Williams also said, "Tobacco packs are already easily counterfeited which is why the industry put covert markings on all tobacco packs." The claim easily counterfeited is also untrue. Perhaps Williams missed this blog post. The packet designs that are counterfeited are always the most popular brands, and they rarely if ever attempt to counterfeit slim cigarettes. So criminals go to great lengths and expense to counterfeit the popular brands because it is worth it in the long run. The machinery that manufactures legitimate high-quality packaging is expensive -- too expensive for even the counterfeiters. So the counterfeiters use very old machines with a much lower-quality printing process. My research indicates that the difference between these printing processes provides the means for how HMRC and tobacco companies to determine whether a product is legitimate or fake. There are no covert markings -- there are production or manufacturing codes, but no special covert markings. Stephen Williams lives in fairy tale world of magical covert manufacturing processes. I doubt he has ever spoken to a packaging manufacturer.
Furthermore, Williams does not give an accurate picture of the illicit market for tobacco products. He cites only cigarettes. He said, "In fact the market share of illicit cigarettes has halved over the last decade, from 21% of the market share to 10% according to the latest figures." First this is an HMRC estimate and they admit they don't know the actual value, and their data show it could be as high as 20% (PDF). It is a mean average on estimates, to be fair. Yes, due to increased border checks and anti-smuggling strategies, smuggling and illicit non-UK duty paid tobacco has decreased (not a bad thing at all), but there are other factors to consider, like a weak pound against the euro or people not travelling as much as they used to. Moreover, Williams's statement neglects the illicit roll-your-own tobacco market, which HMRC estimates to be 49% of the UK market for hand-rolling smokers. So Williams is not telling the whole truth. He's cherry picking the data that suits the agenda of tobacco control. This is what they always do. Ignore the truth, distort the facts.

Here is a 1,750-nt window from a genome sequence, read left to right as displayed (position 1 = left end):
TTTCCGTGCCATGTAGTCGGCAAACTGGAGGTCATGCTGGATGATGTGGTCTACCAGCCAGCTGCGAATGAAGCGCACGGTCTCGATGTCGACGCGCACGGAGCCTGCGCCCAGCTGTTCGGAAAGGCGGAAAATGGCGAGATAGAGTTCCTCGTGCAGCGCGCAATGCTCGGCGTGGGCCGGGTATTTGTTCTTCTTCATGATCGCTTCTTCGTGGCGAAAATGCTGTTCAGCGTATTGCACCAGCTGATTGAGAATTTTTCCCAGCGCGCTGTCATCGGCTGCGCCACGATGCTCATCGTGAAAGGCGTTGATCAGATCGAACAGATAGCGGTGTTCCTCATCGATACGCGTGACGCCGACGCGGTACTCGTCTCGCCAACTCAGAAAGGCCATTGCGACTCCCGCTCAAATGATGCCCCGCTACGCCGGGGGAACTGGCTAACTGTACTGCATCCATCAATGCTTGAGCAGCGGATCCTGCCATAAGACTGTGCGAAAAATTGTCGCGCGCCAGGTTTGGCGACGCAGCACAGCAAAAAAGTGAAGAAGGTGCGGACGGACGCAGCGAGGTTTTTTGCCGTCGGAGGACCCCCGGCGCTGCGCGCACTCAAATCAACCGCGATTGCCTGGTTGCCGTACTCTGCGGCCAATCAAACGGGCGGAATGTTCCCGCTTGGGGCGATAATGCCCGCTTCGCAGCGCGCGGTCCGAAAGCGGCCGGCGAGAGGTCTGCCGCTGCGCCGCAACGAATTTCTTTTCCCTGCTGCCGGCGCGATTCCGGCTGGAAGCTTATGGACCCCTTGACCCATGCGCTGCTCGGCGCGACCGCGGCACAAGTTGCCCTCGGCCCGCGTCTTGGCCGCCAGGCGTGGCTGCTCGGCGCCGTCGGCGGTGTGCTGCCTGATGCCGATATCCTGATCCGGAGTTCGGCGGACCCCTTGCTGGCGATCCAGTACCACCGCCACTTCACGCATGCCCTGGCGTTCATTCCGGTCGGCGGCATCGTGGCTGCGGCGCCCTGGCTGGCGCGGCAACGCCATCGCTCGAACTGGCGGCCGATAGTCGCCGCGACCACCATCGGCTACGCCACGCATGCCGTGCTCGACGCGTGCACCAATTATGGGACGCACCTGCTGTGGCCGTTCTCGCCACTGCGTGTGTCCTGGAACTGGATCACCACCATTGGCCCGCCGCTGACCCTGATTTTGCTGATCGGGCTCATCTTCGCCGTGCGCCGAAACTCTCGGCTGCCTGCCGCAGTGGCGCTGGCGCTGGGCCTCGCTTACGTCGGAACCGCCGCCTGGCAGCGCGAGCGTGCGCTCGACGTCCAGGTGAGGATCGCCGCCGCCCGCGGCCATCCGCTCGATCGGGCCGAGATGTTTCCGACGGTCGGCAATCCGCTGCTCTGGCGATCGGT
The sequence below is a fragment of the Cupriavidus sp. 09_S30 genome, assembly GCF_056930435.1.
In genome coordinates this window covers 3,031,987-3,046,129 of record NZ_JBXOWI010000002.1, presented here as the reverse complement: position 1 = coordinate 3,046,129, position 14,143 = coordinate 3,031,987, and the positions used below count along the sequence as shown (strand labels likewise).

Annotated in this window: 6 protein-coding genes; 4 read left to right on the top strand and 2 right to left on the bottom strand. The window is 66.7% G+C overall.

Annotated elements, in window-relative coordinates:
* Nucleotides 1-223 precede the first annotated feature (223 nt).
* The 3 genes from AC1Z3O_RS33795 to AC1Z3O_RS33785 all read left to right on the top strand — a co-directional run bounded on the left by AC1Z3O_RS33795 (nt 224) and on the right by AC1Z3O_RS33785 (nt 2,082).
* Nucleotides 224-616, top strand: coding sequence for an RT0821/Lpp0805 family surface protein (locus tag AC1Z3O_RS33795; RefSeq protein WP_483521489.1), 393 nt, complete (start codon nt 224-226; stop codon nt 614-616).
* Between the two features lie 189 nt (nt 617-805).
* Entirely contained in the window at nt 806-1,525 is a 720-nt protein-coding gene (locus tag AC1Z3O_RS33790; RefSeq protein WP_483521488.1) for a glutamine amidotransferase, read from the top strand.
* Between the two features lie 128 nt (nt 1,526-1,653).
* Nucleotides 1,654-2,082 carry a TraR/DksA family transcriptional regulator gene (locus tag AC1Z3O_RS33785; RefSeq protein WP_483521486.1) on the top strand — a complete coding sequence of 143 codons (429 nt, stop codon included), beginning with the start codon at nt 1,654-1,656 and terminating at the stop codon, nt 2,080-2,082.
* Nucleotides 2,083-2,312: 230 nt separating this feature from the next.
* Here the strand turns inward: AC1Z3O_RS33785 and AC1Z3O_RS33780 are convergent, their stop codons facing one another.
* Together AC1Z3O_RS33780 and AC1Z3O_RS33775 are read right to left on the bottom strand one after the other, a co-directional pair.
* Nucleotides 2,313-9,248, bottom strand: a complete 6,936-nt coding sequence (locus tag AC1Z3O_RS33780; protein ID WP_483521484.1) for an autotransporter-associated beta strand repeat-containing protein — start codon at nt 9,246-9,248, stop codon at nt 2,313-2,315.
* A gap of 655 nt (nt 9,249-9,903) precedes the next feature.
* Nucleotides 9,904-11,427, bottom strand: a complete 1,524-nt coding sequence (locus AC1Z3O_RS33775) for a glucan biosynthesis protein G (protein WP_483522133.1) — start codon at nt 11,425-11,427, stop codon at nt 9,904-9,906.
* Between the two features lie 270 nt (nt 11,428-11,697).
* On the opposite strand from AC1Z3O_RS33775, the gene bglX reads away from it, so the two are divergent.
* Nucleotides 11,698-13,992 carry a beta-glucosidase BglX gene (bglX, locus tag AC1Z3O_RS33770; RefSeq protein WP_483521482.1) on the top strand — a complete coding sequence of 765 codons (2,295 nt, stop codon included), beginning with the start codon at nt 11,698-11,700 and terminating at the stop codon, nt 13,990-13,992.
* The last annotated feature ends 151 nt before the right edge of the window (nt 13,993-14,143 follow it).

Finally, Stephen Williams said, "So why are tobacco companies, such as Imperial, spending so much money to stop plain packaging?"
I'll answer that one. Because you and the tobacco control industry are openly trying to destroy businesses, including shopkeepers and retailers, which will in turn increase crime, not to mention further ostracising smokers at every opportunity. Who wouldn't fight against someone trying to destroy your legal business that is taxed higher than any other product sold? This plain packaging campaign is dressed up as a "protect the children" measure, but it really has nothing to do with children. It's about demonising smokers for using a legal product that you don't like. It is yet another black-booted goose-step into the nanny state, a precursor to the plain packaging of anything that the health zealots deem unhealthy. It is always about control.
Let's face facts. Stephen Williams MP got "pwned" big time by The House magazine cover. It embarrassed him and his campaign, and so it came to pass that out of desperation he wrote a response that makes him look like a whining, crying chump. And that brings a substantial amount of joy to my life.